Smart home technology: How to avoid getting hacked

Smart home technology: How to avoid getting hacked

These days, you don’t only have to worry about getting your computer, your email or your social media hacked. Increasingly, everything in your life will be hooked up to the internet, including your electric and water meters, your fridge, your TV and your thermostat. All of these “smart” appliances make life easier, but they also are connected to an internet system that can be hacked.

Require passwords for Wi-Fi
Even a password-protected Wi-Fi network can be hacked, but one that requires no code is particularly vulnerable. Even if you live in a relatively isolated area and you’re not worried about neighbors mooching off your Wi-Fi, you should always use a password. And make sure it’s a good one! Nothing simple.

Don’t include personal info in Wi-Fi network name
Not only is the password important, but the name you give your network can also tip hackers off to personal information they can use to guess your passwords or trick you into clicking on emails or social media links infected with viruses. So don’t name your network after yourself, your dog or your favorite team. You should preferably give it a name that means nothing at all.

Regularly update your firmware
On any smart device –– your computer, phone, TV –– you should make sure to regularly update your firmware. Those annoying notifications that pop up and tell you to update? Pay attention to them! They not only ensure that your device will run better, but they update the security measures to protect against the latest viruses and hacking techniques.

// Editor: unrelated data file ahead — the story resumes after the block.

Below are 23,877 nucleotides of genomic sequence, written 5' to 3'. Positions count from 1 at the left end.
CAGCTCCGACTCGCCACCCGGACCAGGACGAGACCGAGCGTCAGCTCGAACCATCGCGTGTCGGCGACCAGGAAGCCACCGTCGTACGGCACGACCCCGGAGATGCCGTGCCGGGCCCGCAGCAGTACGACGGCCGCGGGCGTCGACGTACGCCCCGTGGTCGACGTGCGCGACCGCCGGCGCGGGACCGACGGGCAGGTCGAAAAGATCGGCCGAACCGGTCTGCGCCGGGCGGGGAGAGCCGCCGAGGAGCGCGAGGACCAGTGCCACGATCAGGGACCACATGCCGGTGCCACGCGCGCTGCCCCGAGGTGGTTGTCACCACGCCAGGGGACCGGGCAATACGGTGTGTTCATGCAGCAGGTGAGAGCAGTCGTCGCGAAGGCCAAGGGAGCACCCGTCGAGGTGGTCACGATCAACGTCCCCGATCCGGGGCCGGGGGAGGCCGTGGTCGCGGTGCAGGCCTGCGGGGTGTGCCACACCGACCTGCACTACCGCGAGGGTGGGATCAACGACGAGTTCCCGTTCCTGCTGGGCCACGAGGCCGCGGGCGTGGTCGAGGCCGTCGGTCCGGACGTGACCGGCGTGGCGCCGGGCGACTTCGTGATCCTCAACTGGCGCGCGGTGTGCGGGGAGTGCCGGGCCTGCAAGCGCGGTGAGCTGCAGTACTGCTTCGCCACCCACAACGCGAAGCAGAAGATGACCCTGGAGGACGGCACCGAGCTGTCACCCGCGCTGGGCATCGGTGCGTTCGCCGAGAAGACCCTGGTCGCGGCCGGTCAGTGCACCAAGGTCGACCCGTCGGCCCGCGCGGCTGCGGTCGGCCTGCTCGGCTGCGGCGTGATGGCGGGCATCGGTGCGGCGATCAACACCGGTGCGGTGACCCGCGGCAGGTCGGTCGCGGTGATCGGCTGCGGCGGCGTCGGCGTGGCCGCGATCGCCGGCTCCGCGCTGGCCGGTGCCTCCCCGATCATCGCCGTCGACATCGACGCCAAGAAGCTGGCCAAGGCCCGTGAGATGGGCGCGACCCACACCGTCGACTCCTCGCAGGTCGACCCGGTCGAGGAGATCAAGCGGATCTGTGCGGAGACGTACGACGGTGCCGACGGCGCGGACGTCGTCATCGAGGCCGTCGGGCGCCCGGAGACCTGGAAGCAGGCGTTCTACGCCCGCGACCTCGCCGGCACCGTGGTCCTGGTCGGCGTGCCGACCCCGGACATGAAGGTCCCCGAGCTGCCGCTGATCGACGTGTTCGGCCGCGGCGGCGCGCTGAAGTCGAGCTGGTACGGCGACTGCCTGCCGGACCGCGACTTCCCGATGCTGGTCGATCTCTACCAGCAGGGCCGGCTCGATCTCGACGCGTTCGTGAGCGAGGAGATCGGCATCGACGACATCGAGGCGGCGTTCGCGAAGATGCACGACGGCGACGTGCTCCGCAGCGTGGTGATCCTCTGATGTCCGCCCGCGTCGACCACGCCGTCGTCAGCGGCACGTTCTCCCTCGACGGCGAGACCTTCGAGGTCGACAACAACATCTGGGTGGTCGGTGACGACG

Firewall + Malware Scanner
Download a decent firewall to protect your network from cyber attacks. Many systems include a firewall as well as a virus and malware scanner. You should regularly perform a deep scan of your computer for viruses.

Avoid public Wi-Fi as much as possible
There are pros and cons to connecting to a public Wi-Fi network when you’re using your tablet or laptop, such as at a coffee shop or other public place. The benefit is that you don’t have to use data from your device. The drawback is that it is much less secure. Avoid doing anything sensitive on public Wi-Fi  –– stay away from online banking or making purchases that require entering credit card information.

Keep your phone safe
If you have a bunch of smart devices in your home that are hooked up to your smartphone, then you need to be sure to keep your phone as secure as possible. It should be password-protected and you should download an app that will allow you to find your phone in case you lose it.

Unified Threat Management
If you have a house with a large number of smart appliances, experts recommend buying a unified threat management appliance that serves as a firewall for the entire network. This is highly recommended for your office, and wherever an infiltration could prove devastating. Those on the cheaper side will still run a few hundred bucks, but it’s likely a worthy long-term investment.

Do you have any good tips on protecting your home’s smart devices from hackers? Share them in the comments section below or tell us on Facebook or Twitter!

 

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